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PLoS One. 2010 Jul 6;5(7):e11450. doi: 10.1371/journal.pone.0011450.

Gene transcription changes in asthmatic chronic rhinosinusitis with nasal polyps and comparison to those in atopic dermatitis.

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Allergic Diseases Research Laboratory, Mayo Clinic, Rochester, Minnesota, United States of America.



Asthmatic chronic rhinosinusitis with nasal polyps (aCRSwNP) is a common disruptive eosinophilic disease without effective medical treatment. Therefore, we sought to identify gene expression changes, particularly those occurring early, in aCRSwNP. To highlight expression changes associated with eosinophilic epithelial inflammation, we further compared the changes in aCRSwNP with those in a second eosinophilic epithelial disease, atopic dermatitis (AD), which is also closely related to asthma.


Genome-wide mRNA levels measured by exon array in both nasosinus inflamed mucosa and adjacent polyp from 11 aCRSwNP patients were compared to those in nasosinus tissue from 17 normal or rhinitis subjects without polyps. Differential expression of selected genes was confirmed by qRT-PCR or immunoassay, and transcription changes common to AD were identified. Comparison of aCRSwNP inflamed mucosa and polyp to normal/rhinitis tissue identified 447 differentially transcribed genes at > or = 2 fold-change and adjusted p-value < 0.05. These included increased transcription of chemokines localized to chromosome 17q11.2 (CCL13, CCL2, CCL8, and CCL11) that favor eosinophil and monocyte chemotaxis and chemokines (CCL18, CCL22, and CXCL13) that alternatively-activated monocyte-derived cells have been shown to produce. Additional transcription changes likely associated with Th2-like eosinophilic inflammation were prominent and included increased IL1RL1 (IL33 receptor) and EMR1&3 and decreased CRISP2&3. A down-regulated PDGFB-centric network involving several smooth muscle-associated genes was also implicated. Genes at 17q11.2, genes associated with alternative activation or smooth muscle, and the IL1RL1 gene were also differentially transcribed in AD.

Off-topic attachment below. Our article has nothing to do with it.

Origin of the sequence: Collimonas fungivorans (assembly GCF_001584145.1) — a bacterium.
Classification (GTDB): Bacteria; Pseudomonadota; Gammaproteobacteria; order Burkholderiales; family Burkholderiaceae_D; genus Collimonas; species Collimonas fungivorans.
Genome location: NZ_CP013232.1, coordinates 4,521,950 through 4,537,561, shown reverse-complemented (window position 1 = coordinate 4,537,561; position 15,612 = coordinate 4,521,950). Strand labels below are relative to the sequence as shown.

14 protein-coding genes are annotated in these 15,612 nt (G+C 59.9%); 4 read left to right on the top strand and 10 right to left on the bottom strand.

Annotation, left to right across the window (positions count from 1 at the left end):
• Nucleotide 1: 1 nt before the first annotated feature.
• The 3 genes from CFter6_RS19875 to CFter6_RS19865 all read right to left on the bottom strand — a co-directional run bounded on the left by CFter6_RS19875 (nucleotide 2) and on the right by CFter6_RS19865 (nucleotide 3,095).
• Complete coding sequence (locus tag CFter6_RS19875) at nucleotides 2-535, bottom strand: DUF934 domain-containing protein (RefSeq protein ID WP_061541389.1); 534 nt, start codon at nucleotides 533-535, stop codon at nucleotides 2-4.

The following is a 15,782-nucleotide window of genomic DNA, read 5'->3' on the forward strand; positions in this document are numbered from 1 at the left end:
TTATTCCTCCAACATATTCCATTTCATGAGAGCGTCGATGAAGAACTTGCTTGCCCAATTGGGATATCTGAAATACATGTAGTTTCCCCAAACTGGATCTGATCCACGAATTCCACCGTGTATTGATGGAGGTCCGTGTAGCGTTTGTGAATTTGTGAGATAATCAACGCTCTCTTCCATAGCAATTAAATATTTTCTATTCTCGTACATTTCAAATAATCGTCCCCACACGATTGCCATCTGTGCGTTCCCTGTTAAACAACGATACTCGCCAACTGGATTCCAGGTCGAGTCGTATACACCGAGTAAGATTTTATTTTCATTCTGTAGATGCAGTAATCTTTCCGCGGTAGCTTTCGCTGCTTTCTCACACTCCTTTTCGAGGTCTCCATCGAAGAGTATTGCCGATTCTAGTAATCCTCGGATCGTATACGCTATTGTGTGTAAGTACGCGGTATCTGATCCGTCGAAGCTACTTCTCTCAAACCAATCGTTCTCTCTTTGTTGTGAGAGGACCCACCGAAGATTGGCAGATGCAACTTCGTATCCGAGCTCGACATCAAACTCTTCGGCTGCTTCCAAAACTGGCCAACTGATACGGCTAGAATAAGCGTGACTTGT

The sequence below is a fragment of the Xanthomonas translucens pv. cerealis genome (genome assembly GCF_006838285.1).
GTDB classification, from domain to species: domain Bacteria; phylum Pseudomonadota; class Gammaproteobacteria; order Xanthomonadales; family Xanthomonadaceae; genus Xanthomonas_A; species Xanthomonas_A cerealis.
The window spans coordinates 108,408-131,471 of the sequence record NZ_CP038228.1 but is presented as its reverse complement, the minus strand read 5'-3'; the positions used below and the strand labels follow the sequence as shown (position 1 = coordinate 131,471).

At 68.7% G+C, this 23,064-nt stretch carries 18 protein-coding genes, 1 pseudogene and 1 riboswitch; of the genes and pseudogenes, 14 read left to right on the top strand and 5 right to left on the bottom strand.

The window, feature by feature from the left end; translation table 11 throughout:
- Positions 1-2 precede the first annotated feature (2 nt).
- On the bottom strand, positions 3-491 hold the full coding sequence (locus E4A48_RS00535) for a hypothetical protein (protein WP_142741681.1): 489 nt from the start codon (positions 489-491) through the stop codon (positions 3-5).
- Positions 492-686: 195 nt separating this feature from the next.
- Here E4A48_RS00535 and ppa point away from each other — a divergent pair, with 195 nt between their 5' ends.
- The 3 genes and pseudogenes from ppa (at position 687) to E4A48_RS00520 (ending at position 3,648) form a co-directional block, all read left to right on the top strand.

Our data implicate several genes or gene sets in aCRSwNP and eosinophilic epithelial inflammation, some that likely act in the earlier stages of inflammation. The identified gene expression changes provide additional diagnostic and therapeutic targets for aCRSwNP and other eosinophilic epithelial diseases.

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